Tag Archives: late diagnosis

The Meticulous Choreography of Improvisation

13 Jul

I found this on thautcast.com: “What I Can Do Is Pretend To Be You”. It’s an Aspergian’s reflections on a life focused on passing, focused on perfecting “the character” others want us to portray. My first three-plus decades felt like this. I remember having to do an improv scene in the mandatory high school theater class and I just couldn’t grasp how to make improv work. Now I know that nearly every moment of my life was strictly scripted, with rationed moments of improvisation to perpetuate the illusion of flexibility and the words and looks that suggested that I was just a freak and not fitting in on purpose, and not possibly because of anything organic, formed in me before words and judgments and comparisons.

I struggled with that for years, as I tend to fixate on the things I can’t do, or can’t do well (training from my youth, when things were forever paraded about with labels regarding shortcomings, comparisons to other people, and my intelligence).

I fixate, I hyper focus, for the sake of pursuing mastery and approval.

I should say, I fixated. I hyper focused.

I’m so much happier now, being myself.

The approval I seek is my own, and I’ve learned to be flexible in my criteria and the word and concept of perfection aren’t in my vocabulary except as a scar that serves as a reminder to buckle up or watch where you are going as next time a scar might not even have the opportunity to form over the wound.

I wish I had this piece, from Larkin Taylor-Parker, on a sandwich board to wear around people who refused to look at me and instead focused on what they felt I wasn’t willing to be, for those who saw just the failure and the gaffes and not the effort and considerable choreography applied to each moment, to pass even just a little…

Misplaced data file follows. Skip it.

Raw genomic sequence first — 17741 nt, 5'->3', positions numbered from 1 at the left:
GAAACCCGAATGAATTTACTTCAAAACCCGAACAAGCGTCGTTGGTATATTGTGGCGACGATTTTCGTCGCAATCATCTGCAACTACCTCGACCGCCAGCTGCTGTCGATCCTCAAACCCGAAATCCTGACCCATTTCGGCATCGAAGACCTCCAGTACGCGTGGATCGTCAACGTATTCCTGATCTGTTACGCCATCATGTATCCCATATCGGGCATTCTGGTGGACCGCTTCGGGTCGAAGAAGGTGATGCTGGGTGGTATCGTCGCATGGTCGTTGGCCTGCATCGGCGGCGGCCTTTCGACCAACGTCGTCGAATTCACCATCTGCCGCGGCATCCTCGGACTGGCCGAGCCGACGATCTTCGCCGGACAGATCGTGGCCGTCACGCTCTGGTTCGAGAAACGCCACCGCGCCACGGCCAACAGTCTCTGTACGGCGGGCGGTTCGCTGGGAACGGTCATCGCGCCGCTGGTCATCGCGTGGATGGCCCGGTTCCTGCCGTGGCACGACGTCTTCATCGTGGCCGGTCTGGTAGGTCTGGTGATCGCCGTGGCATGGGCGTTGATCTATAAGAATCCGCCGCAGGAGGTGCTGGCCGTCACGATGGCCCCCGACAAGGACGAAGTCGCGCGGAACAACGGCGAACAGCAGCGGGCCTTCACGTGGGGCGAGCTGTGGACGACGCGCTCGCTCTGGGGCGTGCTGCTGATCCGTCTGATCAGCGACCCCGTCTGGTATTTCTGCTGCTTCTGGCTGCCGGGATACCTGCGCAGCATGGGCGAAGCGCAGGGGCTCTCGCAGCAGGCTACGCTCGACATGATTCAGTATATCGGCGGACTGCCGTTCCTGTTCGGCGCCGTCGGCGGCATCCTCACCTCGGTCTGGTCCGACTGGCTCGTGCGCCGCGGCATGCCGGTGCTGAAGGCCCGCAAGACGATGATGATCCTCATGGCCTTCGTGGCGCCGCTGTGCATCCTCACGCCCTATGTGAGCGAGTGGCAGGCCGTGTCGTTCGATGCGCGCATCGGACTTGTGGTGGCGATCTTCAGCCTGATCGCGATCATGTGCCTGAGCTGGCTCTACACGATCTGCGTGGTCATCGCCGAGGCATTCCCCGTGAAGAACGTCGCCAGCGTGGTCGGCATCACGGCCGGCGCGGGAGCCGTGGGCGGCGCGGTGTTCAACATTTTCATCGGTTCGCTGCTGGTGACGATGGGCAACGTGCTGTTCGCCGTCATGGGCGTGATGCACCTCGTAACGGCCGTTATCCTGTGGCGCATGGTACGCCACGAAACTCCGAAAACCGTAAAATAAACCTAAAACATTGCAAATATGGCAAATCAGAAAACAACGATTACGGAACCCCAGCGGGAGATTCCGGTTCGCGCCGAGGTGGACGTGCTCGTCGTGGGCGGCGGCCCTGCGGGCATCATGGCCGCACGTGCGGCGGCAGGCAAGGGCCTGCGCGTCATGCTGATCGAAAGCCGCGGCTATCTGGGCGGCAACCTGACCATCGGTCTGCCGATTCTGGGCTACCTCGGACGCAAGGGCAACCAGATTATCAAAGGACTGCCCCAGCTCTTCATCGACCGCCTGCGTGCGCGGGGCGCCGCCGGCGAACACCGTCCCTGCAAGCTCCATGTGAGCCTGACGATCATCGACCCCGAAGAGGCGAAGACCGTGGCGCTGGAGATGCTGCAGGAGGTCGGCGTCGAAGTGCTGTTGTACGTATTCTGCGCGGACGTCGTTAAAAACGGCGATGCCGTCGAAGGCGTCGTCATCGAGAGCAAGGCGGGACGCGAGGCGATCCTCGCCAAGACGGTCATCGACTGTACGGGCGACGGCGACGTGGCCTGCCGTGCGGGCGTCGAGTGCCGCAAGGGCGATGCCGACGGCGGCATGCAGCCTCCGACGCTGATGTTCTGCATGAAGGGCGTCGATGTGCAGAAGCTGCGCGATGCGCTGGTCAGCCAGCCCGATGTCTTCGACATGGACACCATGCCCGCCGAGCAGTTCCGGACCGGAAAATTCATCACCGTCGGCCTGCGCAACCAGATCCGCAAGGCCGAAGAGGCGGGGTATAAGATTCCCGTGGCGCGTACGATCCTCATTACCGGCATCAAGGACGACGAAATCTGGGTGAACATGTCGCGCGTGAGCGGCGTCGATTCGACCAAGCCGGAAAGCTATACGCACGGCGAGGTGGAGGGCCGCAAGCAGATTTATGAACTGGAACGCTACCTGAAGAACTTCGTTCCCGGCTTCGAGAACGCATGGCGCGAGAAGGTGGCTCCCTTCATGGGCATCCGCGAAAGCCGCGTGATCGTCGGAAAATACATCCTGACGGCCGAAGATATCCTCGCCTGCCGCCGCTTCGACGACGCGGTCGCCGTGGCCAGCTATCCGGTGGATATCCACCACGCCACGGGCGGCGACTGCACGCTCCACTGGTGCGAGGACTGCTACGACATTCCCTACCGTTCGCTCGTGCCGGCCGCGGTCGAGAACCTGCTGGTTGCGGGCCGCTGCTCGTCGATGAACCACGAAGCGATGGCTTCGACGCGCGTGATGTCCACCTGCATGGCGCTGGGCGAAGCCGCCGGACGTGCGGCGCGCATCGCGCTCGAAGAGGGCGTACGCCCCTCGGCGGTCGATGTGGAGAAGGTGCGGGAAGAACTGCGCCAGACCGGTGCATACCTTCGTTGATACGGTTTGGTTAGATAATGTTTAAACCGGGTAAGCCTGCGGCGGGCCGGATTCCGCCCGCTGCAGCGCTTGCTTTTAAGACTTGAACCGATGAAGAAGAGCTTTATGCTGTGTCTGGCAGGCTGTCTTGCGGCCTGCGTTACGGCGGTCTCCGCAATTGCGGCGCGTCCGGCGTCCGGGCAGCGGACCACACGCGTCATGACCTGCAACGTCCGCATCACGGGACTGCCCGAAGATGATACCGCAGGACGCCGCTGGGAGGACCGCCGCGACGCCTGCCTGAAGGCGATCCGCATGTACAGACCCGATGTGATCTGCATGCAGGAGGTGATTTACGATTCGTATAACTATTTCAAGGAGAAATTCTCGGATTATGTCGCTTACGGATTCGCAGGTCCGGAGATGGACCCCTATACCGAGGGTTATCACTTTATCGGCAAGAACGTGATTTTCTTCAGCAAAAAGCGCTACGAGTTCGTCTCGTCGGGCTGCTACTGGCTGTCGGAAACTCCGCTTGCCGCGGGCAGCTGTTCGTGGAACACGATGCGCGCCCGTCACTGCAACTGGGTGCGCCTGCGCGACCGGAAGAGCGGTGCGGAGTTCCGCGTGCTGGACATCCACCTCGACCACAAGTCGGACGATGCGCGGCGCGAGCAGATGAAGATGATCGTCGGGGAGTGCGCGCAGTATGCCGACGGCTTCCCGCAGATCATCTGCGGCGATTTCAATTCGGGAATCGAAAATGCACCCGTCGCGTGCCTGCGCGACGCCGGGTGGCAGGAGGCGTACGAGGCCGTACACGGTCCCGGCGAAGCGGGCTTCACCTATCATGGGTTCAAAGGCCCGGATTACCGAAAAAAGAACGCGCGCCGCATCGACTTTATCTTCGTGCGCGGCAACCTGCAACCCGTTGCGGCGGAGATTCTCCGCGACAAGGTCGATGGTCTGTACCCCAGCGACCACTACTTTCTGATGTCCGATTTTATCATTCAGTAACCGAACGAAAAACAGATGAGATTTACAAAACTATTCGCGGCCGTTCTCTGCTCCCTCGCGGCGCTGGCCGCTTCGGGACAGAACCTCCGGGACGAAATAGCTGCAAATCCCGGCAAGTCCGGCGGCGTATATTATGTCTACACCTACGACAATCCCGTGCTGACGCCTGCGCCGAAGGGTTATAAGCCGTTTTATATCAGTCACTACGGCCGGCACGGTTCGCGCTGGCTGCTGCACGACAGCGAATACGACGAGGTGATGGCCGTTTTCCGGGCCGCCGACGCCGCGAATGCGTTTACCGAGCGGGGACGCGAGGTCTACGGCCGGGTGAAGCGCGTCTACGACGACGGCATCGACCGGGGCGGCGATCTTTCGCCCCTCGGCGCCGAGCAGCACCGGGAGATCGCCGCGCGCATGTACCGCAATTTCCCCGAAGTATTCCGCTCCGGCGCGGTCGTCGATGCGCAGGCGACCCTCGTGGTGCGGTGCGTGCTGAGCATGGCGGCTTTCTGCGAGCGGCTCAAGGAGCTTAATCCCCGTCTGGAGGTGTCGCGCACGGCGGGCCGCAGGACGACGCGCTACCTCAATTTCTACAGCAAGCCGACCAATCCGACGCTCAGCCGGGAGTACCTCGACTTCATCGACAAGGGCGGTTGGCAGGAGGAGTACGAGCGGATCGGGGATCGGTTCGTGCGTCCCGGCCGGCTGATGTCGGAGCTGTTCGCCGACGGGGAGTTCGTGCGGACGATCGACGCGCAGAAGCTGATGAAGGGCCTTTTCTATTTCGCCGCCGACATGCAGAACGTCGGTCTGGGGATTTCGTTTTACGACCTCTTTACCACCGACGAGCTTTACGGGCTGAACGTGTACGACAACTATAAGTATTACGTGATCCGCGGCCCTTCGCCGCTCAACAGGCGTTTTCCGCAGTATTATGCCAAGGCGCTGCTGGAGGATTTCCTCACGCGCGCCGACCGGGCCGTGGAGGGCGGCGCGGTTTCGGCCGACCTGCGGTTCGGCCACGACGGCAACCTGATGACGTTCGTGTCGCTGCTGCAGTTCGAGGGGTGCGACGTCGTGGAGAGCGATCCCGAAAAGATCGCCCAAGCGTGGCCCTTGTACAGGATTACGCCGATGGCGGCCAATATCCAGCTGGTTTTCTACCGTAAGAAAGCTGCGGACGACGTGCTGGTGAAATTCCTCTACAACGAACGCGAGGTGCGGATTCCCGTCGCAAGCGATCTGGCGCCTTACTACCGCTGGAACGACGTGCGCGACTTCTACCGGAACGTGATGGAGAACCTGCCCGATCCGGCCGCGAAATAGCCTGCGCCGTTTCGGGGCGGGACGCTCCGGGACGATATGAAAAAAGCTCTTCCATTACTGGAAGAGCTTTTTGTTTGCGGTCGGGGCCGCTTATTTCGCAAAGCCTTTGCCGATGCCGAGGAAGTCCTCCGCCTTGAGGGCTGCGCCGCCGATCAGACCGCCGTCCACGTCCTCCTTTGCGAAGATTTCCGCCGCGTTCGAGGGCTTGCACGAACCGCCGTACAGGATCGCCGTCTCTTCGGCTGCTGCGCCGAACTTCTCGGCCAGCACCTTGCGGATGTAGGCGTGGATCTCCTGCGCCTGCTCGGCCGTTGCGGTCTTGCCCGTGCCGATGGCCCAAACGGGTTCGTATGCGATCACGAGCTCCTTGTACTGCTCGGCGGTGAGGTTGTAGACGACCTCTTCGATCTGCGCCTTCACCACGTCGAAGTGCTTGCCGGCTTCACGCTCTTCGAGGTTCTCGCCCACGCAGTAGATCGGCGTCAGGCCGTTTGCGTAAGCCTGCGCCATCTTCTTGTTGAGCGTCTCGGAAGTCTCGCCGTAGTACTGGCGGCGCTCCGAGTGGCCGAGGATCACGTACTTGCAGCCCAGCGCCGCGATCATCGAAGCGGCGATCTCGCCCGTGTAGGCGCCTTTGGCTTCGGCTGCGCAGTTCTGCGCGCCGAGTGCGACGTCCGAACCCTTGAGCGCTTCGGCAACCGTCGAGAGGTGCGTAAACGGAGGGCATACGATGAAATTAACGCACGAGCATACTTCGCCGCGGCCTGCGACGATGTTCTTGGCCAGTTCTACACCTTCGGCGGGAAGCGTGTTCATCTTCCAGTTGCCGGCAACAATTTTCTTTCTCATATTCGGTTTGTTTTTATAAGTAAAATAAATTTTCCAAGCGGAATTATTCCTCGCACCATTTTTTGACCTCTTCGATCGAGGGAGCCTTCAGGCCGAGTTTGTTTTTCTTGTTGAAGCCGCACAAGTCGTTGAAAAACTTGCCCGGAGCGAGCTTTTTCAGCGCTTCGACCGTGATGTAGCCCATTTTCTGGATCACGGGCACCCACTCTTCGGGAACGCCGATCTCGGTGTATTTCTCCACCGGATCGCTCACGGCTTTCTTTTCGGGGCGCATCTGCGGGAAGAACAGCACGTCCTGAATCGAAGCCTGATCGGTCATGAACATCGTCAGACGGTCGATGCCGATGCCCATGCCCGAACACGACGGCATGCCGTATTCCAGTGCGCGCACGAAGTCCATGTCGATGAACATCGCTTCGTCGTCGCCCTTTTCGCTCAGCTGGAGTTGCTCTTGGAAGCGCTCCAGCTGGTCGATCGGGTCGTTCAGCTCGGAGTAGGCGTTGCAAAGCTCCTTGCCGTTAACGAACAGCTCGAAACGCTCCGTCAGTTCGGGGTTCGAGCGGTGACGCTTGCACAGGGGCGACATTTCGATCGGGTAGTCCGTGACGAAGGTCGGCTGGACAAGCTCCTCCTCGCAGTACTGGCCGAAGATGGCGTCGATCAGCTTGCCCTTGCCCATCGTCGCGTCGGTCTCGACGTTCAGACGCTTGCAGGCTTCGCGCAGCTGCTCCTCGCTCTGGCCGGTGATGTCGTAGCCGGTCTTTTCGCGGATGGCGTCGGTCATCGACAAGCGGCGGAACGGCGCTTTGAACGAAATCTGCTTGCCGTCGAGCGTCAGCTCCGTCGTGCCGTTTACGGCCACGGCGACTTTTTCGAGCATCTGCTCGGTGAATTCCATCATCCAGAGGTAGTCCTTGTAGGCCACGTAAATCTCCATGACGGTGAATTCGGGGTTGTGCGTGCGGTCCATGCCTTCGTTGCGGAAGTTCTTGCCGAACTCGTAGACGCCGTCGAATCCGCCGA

Click the link to hop on over to thautcast. I’d like to hear your thoughts on this piece and the concept of “passing”.

On Autistic Passing: “What I Can Do Is Pretend to Be You” | thAutcast.com.

Happy Friday,


The Tuesday Ten & I Am Loved.

11 Oct

The Tuesday Ten… Not happening. Sorry. Can’t do it. Is anyone surprised? Ok good. Perhaps I’ll post random facts or some sort of meme-ish shenanigans on Thursday… Thirty Thursday sounds like a stretch if Tuesday Ten is this daunting. Hmmm. I do have plenty to share. We’ll see….

Alex came home with this neat little “about me” packet he filled out when he started at his new school.

I asked him if I could share it on my blog and he said, “Oh Mama. Of course you can. You can put it all over your blog if you want to.”

I think this even tops the one from two mother’s days ago when he said I was pretty as a cupcake.

Such love in that kid. I make sure to tell him, especially when things are extra challenging, that I’m the luckiest lady in the world because I get to be his Mama. It’s important, to me, to make sure that he doesn’t go through life feeling like an imposition, or a 2nd class citizen, or as though my life is challenging because he has Autism. No kid should have to feel that way. It’s so damaging and endless. So I remind him all of the time how proud I am of him, and that I love him stinky feet and all. He says the same stuff back to me, which is unnecessary, but to me it shows that he’s getting some of this reciprocation thing. It’s also incredibly healing for me, as he is the first person in my world, in my immediate circle, to love me as me and not as a chunk of clay to be molded into something more desirable. So much of my life, starting at a very young age, felt like I was some piece of something getting thrown out and everyone around me tried to upcycle me into something useful for their needs, rather than helping me navigate the way to being the authentic, strong, unique me. So my kid’s admiration and love for me is a pretty gigantic thing considering how long I went without that trust, acceptance, and unconditional love. I don’t lean on him like a crutch, but he can’t help but inspire me to work harder and to be myself. After all, what would I be teaching him if I wore a mask all of the time?



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